The American experiment is thus based on its innate skill in incorporating the Other into its midst while providing the space for the licit existence of foreign ways in a universal secular culture.
This experiment has been one of the most profound successes in the annals of human civilization and has been proudly lionized in the classic Hollywood cinema. Eschewing the parochialism and narcissism of the European cinema, Hollywood in its Golden Age was able to incorporate the many cultural variants of the American landscape which was held together with the Religious Humanism of its Founding Fathers; a humanism that provided individualism and freedom in the bonds of an egalitarian social fraternity and brotherhood.
In this sense, a film like “The Human Comedy” stands as perhaps the most stirring and resonant example of the American tradition. It is a sedate and dignified film that stirs the emotions in a modest but profound way. The tears that freely flow out of the eyes of its viewers are in no way maudlin or contrived: they are tears of a hard-won wisdom that comes from the many streams that feed into the American reservoir – those of Athens, Jerusalem, Rome and the other loci of Western civilization.
It is the genius of Clarence Brown that successfully mounted the brilliant story of Saroyan precisely articulated by the screenwriter Howard Estabrook within a fluid set of archetypal images that for all intents and purposes create a rich and vibrant inventory of classic American scenes. The care and attention given to these images eternally preserves for us a society that we have much to learn from and from which we have now strayed too far. It is a world of Hesed and a world of passionate truth and justice; a world where all men are indeed created equal in the image of their Maker. Such is the most passionate definition of Religious Humanism that we have and for which we should continue to search as seekers of the Truth and of the power of what it means to be fully human.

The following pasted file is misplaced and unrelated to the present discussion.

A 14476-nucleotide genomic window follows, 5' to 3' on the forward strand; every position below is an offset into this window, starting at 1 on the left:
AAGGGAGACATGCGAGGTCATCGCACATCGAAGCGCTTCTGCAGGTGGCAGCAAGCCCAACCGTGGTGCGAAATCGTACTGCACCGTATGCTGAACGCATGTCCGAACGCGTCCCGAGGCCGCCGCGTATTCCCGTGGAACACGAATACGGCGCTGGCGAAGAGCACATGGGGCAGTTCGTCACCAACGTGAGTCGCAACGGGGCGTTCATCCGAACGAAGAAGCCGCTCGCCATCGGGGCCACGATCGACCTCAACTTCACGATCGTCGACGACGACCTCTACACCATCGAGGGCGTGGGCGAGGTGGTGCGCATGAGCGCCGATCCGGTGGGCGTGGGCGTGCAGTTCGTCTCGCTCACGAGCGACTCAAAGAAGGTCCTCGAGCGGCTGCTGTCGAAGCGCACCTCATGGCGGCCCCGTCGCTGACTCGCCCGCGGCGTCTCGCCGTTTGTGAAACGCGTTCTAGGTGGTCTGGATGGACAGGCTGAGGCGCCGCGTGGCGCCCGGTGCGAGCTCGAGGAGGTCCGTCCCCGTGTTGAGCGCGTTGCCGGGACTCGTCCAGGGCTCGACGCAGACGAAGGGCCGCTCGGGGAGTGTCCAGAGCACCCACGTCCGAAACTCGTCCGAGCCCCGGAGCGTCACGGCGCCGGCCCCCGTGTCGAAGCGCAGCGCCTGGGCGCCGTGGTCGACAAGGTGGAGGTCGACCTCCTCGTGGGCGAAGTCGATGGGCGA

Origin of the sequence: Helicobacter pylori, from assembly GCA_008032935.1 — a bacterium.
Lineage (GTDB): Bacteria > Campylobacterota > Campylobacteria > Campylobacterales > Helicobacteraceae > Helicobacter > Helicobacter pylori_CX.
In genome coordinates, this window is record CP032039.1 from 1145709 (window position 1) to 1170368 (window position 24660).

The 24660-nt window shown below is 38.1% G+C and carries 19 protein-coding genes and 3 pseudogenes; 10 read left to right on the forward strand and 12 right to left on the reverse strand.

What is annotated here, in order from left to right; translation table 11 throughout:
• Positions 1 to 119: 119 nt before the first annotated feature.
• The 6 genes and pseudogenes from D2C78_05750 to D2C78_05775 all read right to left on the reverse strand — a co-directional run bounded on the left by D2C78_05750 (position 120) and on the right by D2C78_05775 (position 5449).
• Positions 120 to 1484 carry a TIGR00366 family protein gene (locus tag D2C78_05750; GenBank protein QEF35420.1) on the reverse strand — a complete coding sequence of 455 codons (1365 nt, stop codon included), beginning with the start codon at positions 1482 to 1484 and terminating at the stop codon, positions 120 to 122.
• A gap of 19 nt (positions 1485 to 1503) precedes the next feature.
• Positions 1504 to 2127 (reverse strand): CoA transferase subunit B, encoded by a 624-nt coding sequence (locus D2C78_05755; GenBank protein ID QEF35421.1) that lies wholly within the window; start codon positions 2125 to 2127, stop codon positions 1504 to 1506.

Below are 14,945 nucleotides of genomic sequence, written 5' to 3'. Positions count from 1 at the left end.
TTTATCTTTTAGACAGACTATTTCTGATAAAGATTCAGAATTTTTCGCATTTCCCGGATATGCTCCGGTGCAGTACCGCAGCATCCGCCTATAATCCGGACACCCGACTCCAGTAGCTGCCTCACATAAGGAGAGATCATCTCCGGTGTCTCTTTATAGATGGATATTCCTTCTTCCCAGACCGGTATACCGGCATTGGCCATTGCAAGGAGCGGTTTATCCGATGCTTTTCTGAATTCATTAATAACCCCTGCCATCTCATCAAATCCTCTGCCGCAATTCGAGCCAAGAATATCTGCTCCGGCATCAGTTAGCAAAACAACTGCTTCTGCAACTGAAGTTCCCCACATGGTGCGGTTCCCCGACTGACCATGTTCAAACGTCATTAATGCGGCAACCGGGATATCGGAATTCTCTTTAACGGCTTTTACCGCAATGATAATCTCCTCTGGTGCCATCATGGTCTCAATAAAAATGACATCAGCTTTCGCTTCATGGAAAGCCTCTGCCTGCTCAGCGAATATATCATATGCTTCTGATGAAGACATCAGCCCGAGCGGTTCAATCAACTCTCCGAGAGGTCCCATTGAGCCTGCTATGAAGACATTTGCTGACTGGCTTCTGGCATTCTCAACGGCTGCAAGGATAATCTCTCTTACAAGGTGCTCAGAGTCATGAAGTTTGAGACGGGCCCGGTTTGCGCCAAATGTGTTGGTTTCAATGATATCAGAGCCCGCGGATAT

Though it is sad to note, “The Human Comedy” is not currently available on DVD. Few movie review books even list the film. As I said, Clarence Brown was once one of the biggest directors in the Hollywood system, but is not much noted anymore. And yet it is in a movie like “The Human Comedy” no less than in “The Grapes of Wrath,” “Sergeant York,” “The Magnificent Ambersons,” “How Green was My Valley” and so many other classics of the Golden Age that we find the rich traditions of the American religion presented in all its glory and splendor.
“The Human Comedy” is a magically transcendent film that stands among the great masterpieces of the cinema and which perhaps stands alone in that rarefied group as a work of art that best articulates the many nuances of the traditions of Religious Humanism in a package that speaks in the hushed and reverential tones of the sacred in the form of a liturgy. It is a Gospel hymn that unfolds like a delicate flower speaking in the lexicon of the Holy. It is ultimately a film that shows the ways in which human beings are deeply infused with the sacredness of the Holy and which brings us to love our fellow man as the chief value that has been bestowed upon us by our Maker in Heaven.
In a world corroded by a divisive polarization brought on by cynicism, apathy, hate, prejudice, and violence, “The Human Comedy” is a visual reverie which restores for us a luminous moral universe suffused with the eternal Biblical vision of peace and justice. It is up to us as human beings to rediscover and preserve these sacred values and teach those values to others through the wise example of American Religious Humanism in the way that the great Clarence Brown masterfully presented it to us more than half a century ago.
“The Human Comedy” will be screened on Turner Classic Movies, Wednesday, September 23rd at 6:15 AM